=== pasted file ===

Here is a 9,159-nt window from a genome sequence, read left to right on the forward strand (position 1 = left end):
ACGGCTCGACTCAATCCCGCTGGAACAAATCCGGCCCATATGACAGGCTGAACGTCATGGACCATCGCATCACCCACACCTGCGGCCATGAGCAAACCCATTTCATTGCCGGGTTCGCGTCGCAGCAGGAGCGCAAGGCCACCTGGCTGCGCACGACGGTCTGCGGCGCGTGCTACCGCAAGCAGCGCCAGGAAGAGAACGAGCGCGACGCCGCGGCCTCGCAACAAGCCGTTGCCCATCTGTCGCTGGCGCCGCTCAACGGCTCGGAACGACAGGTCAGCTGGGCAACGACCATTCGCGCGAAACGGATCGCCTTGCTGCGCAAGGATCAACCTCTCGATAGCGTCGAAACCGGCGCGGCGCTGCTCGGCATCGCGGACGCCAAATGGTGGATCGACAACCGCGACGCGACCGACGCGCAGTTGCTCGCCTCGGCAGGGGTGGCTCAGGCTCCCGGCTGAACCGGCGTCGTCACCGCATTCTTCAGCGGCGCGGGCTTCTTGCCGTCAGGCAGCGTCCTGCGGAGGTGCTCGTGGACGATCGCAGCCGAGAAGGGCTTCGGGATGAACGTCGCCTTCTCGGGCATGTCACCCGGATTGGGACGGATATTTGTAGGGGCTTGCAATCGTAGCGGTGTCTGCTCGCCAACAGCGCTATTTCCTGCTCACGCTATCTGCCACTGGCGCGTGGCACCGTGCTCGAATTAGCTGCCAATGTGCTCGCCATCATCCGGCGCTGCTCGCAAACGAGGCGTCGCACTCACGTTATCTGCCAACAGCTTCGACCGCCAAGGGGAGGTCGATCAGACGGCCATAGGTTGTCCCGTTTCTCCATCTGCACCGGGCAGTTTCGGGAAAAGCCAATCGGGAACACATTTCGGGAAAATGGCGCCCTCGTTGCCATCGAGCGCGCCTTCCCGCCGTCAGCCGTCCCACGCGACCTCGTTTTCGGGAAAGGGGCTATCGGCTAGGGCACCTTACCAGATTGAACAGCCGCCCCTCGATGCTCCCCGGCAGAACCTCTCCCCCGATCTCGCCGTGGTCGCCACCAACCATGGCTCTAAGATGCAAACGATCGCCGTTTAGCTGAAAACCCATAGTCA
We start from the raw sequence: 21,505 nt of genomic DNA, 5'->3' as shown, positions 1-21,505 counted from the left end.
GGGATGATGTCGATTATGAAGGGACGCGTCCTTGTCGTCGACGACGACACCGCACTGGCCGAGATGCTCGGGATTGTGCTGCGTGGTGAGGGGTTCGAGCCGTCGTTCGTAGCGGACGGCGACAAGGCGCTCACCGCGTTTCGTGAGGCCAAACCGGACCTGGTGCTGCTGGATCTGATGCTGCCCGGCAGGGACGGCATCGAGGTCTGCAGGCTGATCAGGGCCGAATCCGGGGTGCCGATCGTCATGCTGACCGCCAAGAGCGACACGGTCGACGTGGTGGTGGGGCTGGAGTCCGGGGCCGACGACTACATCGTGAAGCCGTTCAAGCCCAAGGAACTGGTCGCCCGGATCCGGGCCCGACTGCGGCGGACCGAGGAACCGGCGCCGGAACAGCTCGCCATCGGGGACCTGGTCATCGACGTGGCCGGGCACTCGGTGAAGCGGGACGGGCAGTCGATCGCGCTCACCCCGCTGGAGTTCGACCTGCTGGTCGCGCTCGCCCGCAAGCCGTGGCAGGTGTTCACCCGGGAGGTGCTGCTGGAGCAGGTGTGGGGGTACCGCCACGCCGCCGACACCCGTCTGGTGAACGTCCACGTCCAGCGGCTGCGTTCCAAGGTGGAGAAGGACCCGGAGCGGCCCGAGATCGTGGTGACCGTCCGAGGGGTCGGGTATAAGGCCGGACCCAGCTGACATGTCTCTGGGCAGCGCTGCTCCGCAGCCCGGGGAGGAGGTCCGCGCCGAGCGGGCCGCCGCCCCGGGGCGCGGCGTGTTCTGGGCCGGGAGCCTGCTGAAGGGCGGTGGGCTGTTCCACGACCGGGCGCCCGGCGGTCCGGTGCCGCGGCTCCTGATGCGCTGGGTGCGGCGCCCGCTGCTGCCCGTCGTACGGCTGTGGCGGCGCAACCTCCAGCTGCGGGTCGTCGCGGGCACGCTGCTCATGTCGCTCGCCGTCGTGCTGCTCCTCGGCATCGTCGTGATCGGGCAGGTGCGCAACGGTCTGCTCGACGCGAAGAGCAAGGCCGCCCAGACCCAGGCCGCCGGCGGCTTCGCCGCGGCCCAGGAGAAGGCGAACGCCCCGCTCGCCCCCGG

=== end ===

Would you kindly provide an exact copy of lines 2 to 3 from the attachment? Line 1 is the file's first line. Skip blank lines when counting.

ACGGCTCGACTCAATCCCGCTGGAACAAATCCGGCCCATATGACAGGCTGAACGTCATGGACCATCGCATCACCCACACCTGCGGCCATGAGCAAACCCATTTCATTGCCGGGTTCGCGTCGCAGCAGGAGCGCAAGGCCACCTGGCTGCGCACGACGGTCTGCGGCGCGTGCTACCGCAAGCAGCGCCAGGAAGAGAACGAGCGCGACGCCGCGGCCTCGCAACAAGCCGTTGCCCATCTGTCGCTGGCGCCGCTCAACGGCTCGGAACGACAGGTCAGCTGGGCAACGACCATTCGCGCGAAACGGATCGCCTTGCTGCGCAAGGATCAACCTCTCGATAGCGTCGAAACCGGCGCGGCGCTGCTCGGCATCGCGGACGCCAAATGGTGGATCGACAACCGCGACGCGACCGACGCGCAGTTGCTCGCCTCGGCAGGGGTGGCTCAGGCTCCCGGCTGAACCGGCGTCGTCACCGCATTCTTCAGCGGCGCGGGCTTCTTGCCGTCAGGCAGCGTCCTGCGGAGGTGCTCGTGGACGATCGCAGCCGAGAAGGGCTTCGGGATGAACGTCGCCTTCTCGGGCATGTCACCCGGATTGGGACGGATATTTGTAGGGGCTTGCAATCGTAGCGGTGTCTGCTCGCCAACAGCGCTATTTCCTGCTCACGCTATCTGCCACTGGCGCGTGGCACCGTGCTCGAATTAGCTGCCAATGTGCTCGCCATCATCCGGCGCTGCTCGCAAACGAGGCGTCGCACTCACGTTATCTGCCAACAGCTTCGACCGCCAAGGGGAGGTCGATCAGACGGCCATAGGTTGTCCCGTTTCTCCATCTGCACCGGGCAGTTTCGGGAAAAGCCAATCGGGAACACATTTCGGGAAAATGGCGCCCTCGTTGCCATCGAGCGCGCCTTCCCGCCGTCAGCCGTCCCACGCGACCTCGTTTTCGGGAAAGGGGCTATCGGCTAGGGCACCTTACCAGATTGAACAGCCGCCCCTCGATGCTCCCCGGCAGAACCTCTCCCCCGATCTCGCCGTGGTCGCCACCAACCATGGCTCTAAGATGCAAACGATCGCCGTTTAGCTGAAAACCCATAGTCA
We start from the raw sequence: 21,505 nt of genomic DNA, 5'->3' as shown, positions 1-21,505 counted from the left end.